5 Keys To A Higher Vertical: #3 Improve Power

Nearly every athlete that comes to our facility wants to improve their vertical jump. Although not every sport is as jump specific as basketball or volleyball, having a higher vertical is proof of more power. And more power always translates to an advantage in sport. All colleges and professional leagues look at the vertical jump when they seriously scout a player. There is a reason that I am able to increase our athletes vertical jump by an average of 2 inches in just 4 weeks. I have a long term strategy, a knowledge of exercise and weight selection, and a set of key principles that all aid in improving jump abilities. So, for the next few posts I will give away 5 key principals that I use in training to improve the vertical jump of my athletes. The first key was MECHANICS (click here for link), the second was IMPROVING STRENGTH (click here for this link). For this post we are going to talk about improving POWER

Power is a universal key in athletics. I've been talking about it since the beginning of this series. As He-Man once said, "I HAVE THE POWER." And that guy had some serious muscle. I'm sure that you agree power should be improved, but I have to take you down this rabbit hole - I'm sorry.

Physics tell us that Power (in watts) can be calculated using jump height. For example

Peak Power (watts) = (61.9 * Jump Height (cm)) + (36 * body mass (kg)) + 1822

Wasn't that fun? Seeing this we can inversely prove that power is a key component of jump height. If power is increased we are going to either see an increase in A) body mass or B) jump height. I like to train for the latter in most cases.

One of the best ways I've been able to improve power is through Olympic lifting. A lot of coaches try and teach their athletes how to Olympic lift. I want to give them kudos for that, however, I get a plethora of athletes who have been doing these lifts their entire highschool career HORRIBLY wrong.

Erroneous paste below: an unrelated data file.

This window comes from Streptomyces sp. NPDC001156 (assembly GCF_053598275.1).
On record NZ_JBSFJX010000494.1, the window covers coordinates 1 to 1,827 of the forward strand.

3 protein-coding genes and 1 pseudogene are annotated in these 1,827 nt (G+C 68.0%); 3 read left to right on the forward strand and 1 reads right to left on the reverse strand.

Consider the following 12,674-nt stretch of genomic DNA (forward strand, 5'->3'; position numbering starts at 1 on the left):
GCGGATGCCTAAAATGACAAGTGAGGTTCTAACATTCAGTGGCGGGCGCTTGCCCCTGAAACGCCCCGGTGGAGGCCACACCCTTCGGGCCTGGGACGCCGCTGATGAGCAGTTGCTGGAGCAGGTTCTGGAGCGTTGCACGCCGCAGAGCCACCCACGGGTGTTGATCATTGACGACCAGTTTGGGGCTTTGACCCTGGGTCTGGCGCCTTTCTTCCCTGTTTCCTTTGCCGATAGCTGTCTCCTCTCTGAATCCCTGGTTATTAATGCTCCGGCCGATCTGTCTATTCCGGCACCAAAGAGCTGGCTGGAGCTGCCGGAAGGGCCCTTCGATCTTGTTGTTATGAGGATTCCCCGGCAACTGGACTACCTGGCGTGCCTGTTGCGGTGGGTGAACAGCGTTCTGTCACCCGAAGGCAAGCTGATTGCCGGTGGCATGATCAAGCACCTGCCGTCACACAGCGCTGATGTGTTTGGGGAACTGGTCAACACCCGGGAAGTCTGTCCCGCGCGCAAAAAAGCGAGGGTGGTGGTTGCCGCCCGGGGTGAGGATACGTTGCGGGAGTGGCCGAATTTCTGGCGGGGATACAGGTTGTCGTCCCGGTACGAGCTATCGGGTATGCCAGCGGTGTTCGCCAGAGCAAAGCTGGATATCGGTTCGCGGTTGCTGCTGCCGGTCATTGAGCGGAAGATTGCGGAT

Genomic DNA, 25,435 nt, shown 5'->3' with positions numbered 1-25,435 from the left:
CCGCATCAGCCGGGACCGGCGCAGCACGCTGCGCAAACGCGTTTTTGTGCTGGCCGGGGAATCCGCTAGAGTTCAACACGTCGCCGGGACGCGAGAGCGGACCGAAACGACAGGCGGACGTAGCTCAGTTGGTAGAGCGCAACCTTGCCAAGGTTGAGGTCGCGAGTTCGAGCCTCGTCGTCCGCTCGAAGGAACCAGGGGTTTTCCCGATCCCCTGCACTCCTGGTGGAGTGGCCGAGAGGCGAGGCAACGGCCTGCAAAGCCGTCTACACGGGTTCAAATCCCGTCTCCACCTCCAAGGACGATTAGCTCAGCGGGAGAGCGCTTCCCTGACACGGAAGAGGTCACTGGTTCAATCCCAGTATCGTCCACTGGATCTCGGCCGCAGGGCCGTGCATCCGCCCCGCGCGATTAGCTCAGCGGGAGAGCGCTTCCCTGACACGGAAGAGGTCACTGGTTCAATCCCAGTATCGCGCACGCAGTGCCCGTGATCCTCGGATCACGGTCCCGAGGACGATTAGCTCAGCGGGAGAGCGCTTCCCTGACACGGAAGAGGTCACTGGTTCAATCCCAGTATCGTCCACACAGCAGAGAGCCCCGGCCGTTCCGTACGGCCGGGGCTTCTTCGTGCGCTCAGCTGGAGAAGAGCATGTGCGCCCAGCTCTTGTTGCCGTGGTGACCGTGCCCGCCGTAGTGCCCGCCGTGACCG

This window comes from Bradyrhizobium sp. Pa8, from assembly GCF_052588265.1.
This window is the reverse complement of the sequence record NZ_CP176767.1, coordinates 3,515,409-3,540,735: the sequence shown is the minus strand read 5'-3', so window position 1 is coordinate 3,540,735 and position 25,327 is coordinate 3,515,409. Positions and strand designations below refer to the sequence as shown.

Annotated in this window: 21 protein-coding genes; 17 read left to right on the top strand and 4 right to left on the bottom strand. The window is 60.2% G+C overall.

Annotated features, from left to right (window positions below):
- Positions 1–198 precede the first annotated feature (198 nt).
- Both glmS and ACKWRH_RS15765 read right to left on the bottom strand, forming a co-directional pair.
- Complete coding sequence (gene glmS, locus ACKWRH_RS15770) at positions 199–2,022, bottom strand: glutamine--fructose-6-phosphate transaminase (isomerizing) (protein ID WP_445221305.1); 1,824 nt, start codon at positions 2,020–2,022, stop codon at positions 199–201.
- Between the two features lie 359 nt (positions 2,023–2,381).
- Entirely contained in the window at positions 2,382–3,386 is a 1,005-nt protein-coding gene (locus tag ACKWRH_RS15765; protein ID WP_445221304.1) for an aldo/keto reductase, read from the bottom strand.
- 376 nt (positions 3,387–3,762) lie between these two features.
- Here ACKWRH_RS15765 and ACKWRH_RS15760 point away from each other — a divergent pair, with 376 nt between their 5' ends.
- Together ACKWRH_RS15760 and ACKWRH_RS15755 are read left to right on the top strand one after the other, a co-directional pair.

An Olympic lift is something like a clean, a snatch, or a jerk. There are many variations of each, and all of them have tremendous benefits to improving power. It requires the athlete to generate enough force to lift a load while simultaneously generating power and velocity to hoist the weight up. Olympic lifting encourages an athlete to perform a triple extension (hips, knees, and ankles all in full extension) - just like in a max effort jump. By moving the barbell technically into triple extension the athlete trains the body to be more explosive. 

What I have to do is routinely train my athletes to learn how to use their hips, knees, and ankles to move the bar while also teaching safe technique and rack positions. One of my favorite stories (that I continually hear from multiple athletes at multiple schools) is how a coach sees them catch a powerclean with a proper front rack position. Bar on shoulders, elbows in and up, hands only for guidance. Their coach, unknowingly, got onto them and "retaught" them to hold it off of their shoulders in their hand. That is how you break your forearm and it decreases the amount of weight you can lift.

Needless to say a good coach is needed when it comes to this phase for sure.

God Bless and I hope to see you in here soon!

- Coach Drew
Endunamoo Strength & Conditioning
1628 Harrison Street
Wichita Falls, Tx 76309

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About Me

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BS, MS - exercise Physiology
EPC - Board Certified Exercise Physiologist

Published Thesis
The impact of three different forms of warm up on performance

The Effects of Glucose Supplementation on Barbell Velocity and Fatiguability in Weightlifting - A pilot study"

The Accute Effects Of Different Squat Intensities on Vertical Jump Performances
The Accute Effects of Different Squat Intensities On Jump Performance

Graduate from Midwestern State University, founder of Endunamoo Barbell Club, and Endunamoo Strength and Conditioning. Working to help athletes physically reach their goals and achieve scholarships while spiritually pouring into as many people as possible on all platforms.